Vercors Cave System

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Part of the Cuves de Sassenage, in the cave system

The Vercors caves are a set of long, narrow caves situated in the Alps, in South-Eastern France. The caves are known for having the largest cave entrance in Europe.[1]


The caves are located in the limestone area in the Rhône-Alpes region, in the lower Alps.[1]


The caves are well known to British explorers, since the expedition led by Ken Pierce in the early 1960s introduced them to the area.[2]


Entrance of Bournillon, the highest of the Dauphiné.

The total area with the caves extends to around 400 square miles (1000 square kilometres) with a depth of up to 1271 metres (4170 feet). The surrounding area around the caves is the largest karst area in Europe. The caves are formed because of the Cretaceous limestone throughout the caves, that is up to 400 metres (1300 feet) thick at some points.[1]

The caves passages are a mix of large, old and dry tunnels, full of calcite deposits with narrow streamways and waterfalls.[1]

There are specific sets of caves because of the geology of the area, each with their own characteristics. In the north east (from the Moucherolle up to the Sornin Plateaux) the caves are regarded as very deep and very demanding in the grading system, especially considering the variable weather in the area. In the north west of the system, the caves (including the Autrans and Meaudre systems) are of current interest, as many new caving discoveries are being made, particularly in the Meaudre area, on a regular basis. Further south the caves vary in their characteristics, with systems in the Herbouilly Plateau being of different gradings. The area surrounding the Vernaison and its associated river valley contains many caves and systems, with one of the most explored being the Luire system just south of Saint-Agnan-en-Vercors which is located at the Bournillon entrance, which is the largest cave entrance in Europe.[1][2]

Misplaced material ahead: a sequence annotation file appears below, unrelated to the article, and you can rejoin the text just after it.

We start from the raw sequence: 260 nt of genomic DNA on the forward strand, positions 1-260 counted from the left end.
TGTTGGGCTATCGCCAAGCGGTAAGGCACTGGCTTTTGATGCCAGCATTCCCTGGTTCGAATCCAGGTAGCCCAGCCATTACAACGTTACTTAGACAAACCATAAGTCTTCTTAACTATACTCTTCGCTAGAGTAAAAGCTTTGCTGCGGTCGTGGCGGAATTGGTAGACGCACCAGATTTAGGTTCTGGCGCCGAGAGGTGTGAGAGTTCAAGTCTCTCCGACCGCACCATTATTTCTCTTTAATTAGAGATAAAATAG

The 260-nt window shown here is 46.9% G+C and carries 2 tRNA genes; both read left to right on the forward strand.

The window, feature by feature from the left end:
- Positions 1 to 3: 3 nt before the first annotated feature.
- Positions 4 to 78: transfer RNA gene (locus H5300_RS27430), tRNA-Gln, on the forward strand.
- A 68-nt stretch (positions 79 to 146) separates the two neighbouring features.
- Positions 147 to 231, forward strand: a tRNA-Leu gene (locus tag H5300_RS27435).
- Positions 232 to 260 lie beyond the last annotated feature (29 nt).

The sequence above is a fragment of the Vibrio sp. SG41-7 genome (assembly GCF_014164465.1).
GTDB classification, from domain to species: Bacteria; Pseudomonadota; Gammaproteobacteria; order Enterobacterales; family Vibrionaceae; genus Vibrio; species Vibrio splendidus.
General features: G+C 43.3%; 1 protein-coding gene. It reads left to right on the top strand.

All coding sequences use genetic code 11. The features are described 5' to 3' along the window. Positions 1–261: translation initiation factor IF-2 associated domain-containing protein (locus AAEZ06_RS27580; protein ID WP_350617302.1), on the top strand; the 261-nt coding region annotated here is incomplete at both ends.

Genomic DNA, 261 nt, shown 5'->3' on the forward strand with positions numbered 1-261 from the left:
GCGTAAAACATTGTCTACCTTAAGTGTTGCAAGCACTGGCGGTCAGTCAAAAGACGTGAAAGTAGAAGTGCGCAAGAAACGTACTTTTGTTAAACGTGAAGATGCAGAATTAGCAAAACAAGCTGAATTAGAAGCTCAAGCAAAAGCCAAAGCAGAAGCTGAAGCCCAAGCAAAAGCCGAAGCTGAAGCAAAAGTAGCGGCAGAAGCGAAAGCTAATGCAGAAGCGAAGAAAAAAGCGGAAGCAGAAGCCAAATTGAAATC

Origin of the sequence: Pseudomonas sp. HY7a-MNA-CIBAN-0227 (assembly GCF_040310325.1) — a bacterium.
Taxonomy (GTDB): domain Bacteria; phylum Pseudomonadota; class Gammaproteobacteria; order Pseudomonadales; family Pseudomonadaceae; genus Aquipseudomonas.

Probably the most famous and deepest cave in the region is the Gouffre Berger cave. This cave includes the narrow shafts, descending into the Grand Galerie, which itself is home to very large and very old stalagmites. This particular system follows the slope of the limestone beds for 3 kilometres (1.9 mi), until it meets the flooded area of the Cuves de Sassenage.[1][3]


  1. ^ a b c d e f Liz Wheeler, ed. (2003). Earth. p. 256. ISBN 1-4053-0018-3. 
  2. ^ a b "Description of the cave system". 2002. Retrieved 2009-11-04. 
  3. ^ "Les Cuves se Sassenage" (pdf). .

See also[edit]